My history of Dover, focused on its Quaker Meeting, begins trailing off about the time the textiles mills prosper at the Lower Falls in the Cochecho River. There’s no escaping the fact that the mills completely reshaped the direction of the emerging city, then and now.
- The complex began with the Dover Cotton Factory in 1812, but the surviving buildings were constructed between the 1880s and early 20th century. The downtown is built around them. The mills even span the river below the falls.
- A clerical error in the company’s 1827 reorganization, as the Cocheco Manufacturing Company, dropped the second h from Cochecho, leading to ongoing confusing about the proper spelling of the river’s name.
- In 1828, the mill was the site of one of the earliest labor strikes in the nation, the first to be conducted entirely by women. They were protesting a pay cut.
- The mills brought waves of immigrants to the city, especially from Ireland, Quebec, and Greece. The complex eventually employed 1,200 workers, most of them women.
- At its height in the 1880s, the mills shipped 65 million yards of printed calico worldwide annually, with esteemed designs from the associated printing operation on the site of today’s Henry Law Park.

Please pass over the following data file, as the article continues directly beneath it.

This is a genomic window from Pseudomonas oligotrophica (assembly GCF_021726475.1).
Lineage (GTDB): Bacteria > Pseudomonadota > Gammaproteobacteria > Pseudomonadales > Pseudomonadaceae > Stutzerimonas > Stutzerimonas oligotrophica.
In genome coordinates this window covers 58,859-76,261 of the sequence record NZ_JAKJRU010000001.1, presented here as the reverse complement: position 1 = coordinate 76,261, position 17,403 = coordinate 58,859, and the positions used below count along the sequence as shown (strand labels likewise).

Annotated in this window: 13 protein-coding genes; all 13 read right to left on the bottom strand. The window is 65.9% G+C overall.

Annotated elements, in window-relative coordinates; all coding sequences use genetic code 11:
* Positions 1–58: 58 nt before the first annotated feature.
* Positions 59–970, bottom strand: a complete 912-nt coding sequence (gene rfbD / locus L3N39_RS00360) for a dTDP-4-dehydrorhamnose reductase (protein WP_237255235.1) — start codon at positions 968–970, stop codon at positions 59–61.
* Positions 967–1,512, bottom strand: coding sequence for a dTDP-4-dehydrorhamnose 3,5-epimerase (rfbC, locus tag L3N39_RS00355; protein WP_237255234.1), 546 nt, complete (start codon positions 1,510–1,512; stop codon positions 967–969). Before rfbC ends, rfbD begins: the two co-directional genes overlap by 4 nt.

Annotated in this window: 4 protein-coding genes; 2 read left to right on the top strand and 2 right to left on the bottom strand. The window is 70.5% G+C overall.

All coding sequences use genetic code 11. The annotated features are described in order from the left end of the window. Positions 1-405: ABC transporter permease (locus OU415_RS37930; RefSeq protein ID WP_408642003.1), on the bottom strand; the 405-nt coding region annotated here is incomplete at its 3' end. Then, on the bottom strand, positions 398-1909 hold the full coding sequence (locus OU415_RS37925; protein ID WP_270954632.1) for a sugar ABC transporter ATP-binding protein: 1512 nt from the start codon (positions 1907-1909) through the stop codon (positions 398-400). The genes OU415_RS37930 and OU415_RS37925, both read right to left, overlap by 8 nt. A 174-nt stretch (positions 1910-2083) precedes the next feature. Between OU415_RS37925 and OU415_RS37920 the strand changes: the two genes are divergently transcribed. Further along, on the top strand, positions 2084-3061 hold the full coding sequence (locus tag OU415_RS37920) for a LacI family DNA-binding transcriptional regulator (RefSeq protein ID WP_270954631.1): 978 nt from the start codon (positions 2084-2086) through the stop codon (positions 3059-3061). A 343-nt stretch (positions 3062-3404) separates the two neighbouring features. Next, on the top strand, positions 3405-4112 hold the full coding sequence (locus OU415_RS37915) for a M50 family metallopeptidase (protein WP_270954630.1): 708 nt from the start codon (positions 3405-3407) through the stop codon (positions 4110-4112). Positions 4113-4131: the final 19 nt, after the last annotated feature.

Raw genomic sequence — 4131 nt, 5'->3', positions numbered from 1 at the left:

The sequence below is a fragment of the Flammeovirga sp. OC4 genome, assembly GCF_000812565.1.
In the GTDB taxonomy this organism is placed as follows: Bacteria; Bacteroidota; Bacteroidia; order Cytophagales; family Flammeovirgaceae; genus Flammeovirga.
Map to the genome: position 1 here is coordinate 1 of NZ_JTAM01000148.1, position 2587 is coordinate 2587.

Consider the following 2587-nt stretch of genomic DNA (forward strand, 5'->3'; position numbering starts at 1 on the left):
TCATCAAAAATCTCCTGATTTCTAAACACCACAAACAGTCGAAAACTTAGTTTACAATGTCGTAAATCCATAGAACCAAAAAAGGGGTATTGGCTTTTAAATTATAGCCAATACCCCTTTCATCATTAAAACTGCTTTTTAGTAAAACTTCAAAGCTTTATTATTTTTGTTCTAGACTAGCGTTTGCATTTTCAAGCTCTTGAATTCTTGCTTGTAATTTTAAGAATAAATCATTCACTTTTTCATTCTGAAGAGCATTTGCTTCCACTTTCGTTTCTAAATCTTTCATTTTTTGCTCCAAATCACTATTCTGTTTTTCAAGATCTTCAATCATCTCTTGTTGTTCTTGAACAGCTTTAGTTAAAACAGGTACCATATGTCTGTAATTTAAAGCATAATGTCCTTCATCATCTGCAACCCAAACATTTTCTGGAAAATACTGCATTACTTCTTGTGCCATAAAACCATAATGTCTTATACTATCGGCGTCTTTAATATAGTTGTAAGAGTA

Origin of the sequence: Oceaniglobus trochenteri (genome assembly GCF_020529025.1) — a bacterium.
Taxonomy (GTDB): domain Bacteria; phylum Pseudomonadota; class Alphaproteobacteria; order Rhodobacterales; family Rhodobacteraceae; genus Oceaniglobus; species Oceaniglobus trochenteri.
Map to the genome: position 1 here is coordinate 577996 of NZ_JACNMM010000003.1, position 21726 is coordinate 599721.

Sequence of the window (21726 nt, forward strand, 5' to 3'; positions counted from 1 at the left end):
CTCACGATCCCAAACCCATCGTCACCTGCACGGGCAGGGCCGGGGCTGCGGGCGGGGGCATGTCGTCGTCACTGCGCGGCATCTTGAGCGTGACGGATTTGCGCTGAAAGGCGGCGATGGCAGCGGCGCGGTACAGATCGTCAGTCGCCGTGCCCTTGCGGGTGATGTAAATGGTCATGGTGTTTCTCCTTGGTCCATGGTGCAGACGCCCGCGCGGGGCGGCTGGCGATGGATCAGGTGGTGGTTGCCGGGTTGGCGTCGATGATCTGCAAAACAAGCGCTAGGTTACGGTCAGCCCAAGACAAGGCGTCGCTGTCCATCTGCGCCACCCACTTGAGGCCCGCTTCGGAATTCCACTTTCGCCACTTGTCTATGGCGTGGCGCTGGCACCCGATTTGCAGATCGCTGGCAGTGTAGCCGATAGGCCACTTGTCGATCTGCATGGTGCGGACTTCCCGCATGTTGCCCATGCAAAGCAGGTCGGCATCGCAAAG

- The buildings were subject to disastrous fires and floods. They were also noisy and cold in winter, hot in summer.
- The company owned lakes upstream to ensure water power through the year.
- The mills operated as the Cocheco Manufacturing Company and then the Cocheco Mill Company until 1908, when the operation was bought by the Pacific Mill Works of Lawrence, Massachusetts, which shuttered everything in 1937. The buildings were then bought at auction by the city.
- In the early 1980s, entrepreneur Joseph Sawtelle purchased the largest vacant building in the county and began a visionary restoration that uncovered the boarded windows and led to offices, entrepreneurial incubators, and retail stores in the heart of the city. After his death in 2000, Eric Chinburg acquired the properties and added trendy apartments to the mix.
- The mills were placed on the National Register of Historic Places in 2014.
Check out my new book, Quaking Dover, available in an iBook edition at the Apple Store.